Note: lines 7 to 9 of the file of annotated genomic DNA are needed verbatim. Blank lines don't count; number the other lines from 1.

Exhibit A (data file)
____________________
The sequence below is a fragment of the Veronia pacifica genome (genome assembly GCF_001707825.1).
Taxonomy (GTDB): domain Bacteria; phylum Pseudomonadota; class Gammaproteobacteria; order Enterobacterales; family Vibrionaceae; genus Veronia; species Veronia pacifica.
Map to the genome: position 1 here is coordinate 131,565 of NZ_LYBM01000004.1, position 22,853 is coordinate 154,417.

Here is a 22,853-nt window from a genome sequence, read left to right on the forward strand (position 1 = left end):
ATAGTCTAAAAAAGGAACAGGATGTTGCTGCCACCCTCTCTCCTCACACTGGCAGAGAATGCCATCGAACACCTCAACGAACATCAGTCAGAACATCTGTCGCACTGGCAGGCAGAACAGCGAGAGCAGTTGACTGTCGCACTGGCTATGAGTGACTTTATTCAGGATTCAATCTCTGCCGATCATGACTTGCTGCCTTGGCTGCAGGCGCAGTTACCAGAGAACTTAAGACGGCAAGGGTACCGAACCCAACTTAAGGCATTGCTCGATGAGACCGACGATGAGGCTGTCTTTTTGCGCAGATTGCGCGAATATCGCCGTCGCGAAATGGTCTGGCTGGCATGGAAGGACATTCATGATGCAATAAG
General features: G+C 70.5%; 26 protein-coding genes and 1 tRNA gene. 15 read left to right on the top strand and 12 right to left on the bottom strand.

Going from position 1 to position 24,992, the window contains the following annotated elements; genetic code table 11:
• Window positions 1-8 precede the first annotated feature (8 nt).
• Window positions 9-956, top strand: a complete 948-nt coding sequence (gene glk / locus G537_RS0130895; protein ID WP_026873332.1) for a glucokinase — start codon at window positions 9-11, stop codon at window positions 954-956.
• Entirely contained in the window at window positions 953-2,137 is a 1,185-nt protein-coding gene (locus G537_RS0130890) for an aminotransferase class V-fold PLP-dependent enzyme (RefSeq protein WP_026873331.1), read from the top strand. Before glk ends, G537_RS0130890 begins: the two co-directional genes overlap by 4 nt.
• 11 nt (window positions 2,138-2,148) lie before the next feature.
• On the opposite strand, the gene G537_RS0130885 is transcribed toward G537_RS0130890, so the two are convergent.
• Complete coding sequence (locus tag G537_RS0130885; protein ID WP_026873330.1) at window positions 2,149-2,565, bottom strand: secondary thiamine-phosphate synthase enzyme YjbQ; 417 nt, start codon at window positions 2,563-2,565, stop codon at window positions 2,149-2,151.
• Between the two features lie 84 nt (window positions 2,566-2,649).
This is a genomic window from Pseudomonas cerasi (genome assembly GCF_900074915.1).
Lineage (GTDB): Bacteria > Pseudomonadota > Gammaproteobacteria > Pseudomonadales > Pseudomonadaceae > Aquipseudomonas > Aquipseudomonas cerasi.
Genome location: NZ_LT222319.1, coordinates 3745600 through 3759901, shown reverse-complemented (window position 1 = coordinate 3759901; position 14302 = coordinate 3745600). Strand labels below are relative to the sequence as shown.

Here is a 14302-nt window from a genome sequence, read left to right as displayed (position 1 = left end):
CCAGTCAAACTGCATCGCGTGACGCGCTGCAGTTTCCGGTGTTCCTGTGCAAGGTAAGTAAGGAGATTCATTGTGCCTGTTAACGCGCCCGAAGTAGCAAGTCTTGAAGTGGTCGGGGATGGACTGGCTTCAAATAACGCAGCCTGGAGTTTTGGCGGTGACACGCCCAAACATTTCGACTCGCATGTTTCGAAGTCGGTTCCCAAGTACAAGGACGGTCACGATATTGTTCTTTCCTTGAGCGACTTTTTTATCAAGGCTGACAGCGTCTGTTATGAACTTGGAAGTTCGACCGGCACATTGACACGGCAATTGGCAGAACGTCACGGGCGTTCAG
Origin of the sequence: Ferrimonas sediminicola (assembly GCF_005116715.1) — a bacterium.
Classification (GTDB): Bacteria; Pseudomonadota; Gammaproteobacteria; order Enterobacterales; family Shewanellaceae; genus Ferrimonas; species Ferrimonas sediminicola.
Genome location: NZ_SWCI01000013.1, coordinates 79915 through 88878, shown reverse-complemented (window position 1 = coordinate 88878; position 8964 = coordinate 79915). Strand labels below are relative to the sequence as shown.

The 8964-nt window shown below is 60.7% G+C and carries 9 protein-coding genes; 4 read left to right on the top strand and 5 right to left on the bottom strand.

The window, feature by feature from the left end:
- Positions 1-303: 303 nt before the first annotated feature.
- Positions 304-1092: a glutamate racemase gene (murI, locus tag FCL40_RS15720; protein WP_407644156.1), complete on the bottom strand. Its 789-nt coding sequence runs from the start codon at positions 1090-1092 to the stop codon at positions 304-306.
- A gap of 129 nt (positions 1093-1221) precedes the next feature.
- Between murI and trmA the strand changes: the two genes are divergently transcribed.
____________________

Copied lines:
Going from position 1 to position 24,992, the window contains the following annotated elements; genetic code table 11:
• Window positions 1-8 precede the first annotated feature (8 nt).
• Window positions 9-956, top strand: a complete 948-nt coding sequence (gene glk / locus G537_RS0130895; protein ID WP_026873332.1) for a glucokinase — start codon at window positions 9-11, stop codon at window positions 954-956.